Whiskey tasting with a deadly twist – Irish Whiskey Museum Dublin

Irish Whiskey Museum, Dublin Ireland

Whiskey Tasting with a Deadly Twist

They say you learn something new every day but to learn more than two things in a day I think is pretty good, especially when it involves alcohol. A trip to the Irish Whiskey Museum in Dublin was not only fun but educational at the same time.

My father is a big fan of whiskey and when he had flown over from Australia recently for my birthday, I thought what a better way to celebrate than to take him whisky tasting in Dublin. The home of the original first whiskey, though the Scottish would argue differently but that is a story for another day.

Dublin Whiskey Museum tasting bar lined with bottles and tasting glases

Once we paid for our premium ticket (an extra whisky & souvenir glass), we ventured into the museum bar to wait for our time slot and have a famous Irish coffee to warm ourselves up. Just as we finished our drinks it was time to start the tour. We headed into the first room to  learn the Irish word for whiskey ‘Uisce Beatha’ and learn the history of how Whiskey was created.

 Treaty between Two Queens

We also heard an interesting story about how the Queen of Ireland visited the Queen of England to discuss a treaty and make peace. The Queen of England nor the Queen of Ireland wanted to speak each other’s language to communicate, so they decided to use a neutral language of Latin. Over a glass (or two) of whiskey, the Queen of England decided to give Ireland their freedom. Now I am unsure how true this story is but I thought it sounded really good.

medicinal products used along with whiskey to cure ailments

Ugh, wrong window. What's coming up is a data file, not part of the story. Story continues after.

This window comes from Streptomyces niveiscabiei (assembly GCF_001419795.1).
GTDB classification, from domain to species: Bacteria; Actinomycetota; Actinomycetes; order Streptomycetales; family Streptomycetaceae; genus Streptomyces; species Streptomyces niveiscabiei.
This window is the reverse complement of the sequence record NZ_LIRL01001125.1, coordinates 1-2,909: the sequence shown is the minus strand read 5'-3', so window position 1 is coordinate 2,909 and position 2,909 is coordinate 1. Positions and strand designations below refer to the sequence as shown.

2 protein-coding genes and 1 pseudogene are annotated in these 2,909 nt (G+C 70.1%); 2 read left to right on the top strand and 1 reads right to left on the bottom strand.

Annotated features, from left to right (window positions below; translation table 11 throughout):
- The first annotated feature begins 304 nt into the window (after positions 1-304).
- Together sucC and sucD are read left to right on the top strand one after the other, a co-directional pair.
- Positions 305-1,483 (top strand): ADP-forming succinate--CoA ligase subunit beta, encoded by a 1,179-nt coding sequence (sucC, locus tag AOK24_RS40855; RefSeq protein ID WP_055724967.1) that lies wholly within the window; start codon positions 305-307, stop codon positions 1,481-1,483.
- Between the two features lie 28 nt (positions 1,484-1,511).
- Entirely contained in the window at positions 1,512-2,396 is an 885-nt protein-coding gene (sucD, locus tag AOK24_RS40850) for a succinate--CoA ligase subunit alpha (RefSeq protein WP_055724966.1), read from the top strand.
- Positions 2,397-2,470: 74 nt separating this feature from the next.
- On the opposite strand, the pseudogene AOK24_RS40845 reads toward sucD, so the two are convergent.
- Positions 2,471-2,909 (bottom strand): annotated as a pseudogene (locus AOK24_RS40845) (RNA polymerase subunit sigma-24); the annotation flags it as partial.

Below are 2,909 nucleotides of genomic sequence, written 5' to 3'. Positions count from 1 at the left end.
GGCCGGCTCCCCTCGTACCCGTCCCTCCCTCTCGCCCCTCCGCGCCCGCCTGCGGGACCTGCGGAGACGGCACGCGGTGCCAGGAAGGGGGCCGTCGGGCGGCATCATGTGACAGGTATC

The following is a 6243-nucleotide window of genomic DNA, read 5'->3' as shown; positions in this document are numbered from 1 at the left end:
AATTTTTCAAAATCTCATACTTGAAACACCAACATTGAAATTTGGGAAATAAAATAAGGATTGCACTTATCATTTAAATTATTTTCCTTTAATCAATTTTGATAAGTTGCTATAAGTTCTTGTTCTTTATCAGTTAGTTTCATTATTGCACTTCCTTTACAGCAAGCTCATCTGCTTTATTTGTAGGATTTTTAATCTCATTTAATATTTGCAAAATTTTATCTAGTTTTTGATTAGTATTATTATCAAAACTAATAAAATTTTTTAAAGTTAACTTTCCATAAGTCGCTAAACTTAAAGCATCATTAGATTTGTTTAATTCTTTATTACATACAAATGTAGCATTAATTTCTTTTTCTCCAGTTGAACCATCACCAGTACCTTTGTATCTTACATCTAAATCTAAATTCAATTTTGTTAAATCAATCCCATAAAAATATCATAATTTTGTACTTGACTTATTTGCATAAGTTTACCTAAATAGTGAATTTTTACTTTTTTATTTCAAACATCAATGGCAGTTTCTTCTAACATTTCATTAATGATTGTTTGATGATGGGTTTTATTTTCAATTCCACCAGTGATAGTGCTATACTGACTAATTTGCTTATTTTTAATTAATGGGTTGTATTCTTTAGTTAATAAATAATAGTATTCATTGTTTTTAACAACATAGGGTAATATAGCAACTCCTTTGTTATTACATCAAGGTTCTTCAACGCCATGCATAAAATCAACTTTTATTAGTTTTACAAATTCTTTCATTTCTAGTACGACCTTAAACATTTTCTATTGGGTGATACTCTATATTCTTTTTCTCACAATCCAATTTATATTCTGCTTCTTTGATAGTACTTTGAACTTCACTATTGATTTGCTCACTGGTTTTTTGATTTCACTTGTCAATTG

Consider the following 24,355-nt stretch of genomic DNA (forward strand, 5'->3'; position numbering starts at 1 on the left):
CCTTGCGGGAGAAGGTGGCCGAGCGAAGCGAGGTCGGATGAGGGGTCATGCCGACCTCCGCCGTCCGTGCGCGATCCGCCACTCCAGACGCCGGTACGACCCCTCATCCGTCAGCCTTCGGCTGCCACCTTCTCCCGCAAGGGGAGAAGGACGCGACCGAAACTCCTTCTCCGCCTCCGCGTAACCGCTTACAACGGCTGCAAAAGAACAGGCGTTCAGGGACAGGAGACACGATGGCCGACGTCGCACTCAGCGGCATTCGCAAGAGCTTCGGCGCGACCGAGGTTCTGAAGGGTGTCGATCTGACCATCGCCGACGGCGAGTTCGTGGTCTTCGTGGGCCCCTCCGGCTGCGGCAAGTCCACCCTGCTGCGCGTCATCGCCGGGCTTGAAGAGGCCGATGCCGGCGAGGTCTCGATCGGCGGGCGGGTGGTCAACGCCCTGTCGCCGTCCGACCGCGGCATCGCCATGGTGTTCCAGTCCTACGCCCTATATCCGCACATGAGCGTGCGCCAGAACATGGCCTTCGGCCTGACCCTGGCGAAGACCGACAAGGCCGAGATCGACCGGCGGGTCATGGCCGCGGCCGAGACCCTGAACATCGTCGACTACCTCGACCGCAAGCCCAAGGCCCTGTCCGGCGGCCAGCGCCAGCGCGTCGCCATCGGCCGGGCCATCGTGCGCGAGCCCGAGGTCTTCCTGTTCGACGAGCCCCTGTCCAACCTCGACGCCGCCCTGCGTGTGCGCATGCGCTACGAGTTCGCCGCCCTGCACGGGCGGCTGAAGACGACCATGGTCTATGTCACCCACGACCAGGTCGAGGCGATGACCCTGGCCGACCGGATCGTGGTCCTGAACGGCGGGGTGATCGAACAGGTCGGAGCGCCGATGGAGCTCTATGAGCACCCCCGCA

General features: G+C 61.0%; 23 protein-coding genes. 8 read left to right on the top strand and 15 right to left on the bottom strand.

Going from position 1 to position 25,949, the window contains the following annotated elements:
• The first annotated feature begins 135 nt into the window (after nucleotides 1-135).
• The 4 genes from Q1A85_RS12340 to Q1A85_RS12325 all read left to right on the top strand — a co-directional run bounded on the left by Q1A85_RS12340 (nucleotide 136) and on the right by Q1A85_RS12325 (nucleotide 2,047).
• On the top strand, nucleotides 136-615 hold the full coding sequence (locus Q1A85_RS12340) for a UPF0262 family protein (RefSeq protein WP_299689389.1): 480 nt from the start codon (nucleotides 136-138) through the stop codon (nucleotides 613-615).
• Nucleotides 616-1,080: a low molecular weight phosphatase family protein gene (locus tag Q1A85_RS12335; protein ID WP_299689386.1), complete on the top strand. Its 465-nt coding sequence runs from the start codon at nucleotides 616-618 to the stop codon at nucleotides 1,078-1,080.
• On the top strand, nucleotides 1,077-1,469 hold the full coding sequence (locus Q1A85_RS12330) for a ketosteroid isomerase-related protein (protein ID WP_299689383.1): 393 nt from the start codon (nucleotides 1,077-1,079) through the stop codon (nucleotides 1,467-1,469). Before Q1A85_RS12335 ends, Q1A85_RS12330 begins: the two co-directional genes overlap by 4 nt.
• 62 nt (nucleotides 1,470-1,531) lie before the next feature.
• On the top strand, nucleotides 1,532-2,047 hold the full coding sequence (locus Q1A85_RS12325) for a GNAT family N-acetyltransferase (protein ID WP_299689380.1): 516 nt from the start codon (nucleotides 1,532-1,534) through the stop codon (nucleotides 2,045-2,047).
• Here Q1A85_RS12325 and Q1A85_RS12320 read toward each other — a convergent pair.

After the language and history lesson, it was time to head to the next room that was created to resemble an old secret bar and house. I did not notice at first but once the guide started telling us about the Irish making homemade illegal whiskey and dying from alcoholic  poisoning, I realised she was standing behind a coffin.

tour guide next to a museum coffin explaining how people died from whiskey poisoning

 Legend of the Irish Wake

The most interesting thing behind the story being told was the origin of the funeral tradition associated with an Irish Wake. The Wake, was a  custom of leaving the burial chamber of a recently departed relative unsealed for three days before finally closing it up, during which time family members would visit frequently in the hope of seeing signs of a return to life.

A boat going under the raised bascules of Tower bridge


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Legend has it that the tradition of the wake came about as a result of the frequent acholic poisoning suffered by drinkers of homemade whiskey. A symptom of this was a catatonic state resembling death, from which the sufferer may recover after a period of a few hours to a day or so. What was happening was that people were being buried alive and it was not until grave diggers, dug the bodies up that they would realise they were still alive after seeing scratch marks on the inside of the coffin and torn nails on the person.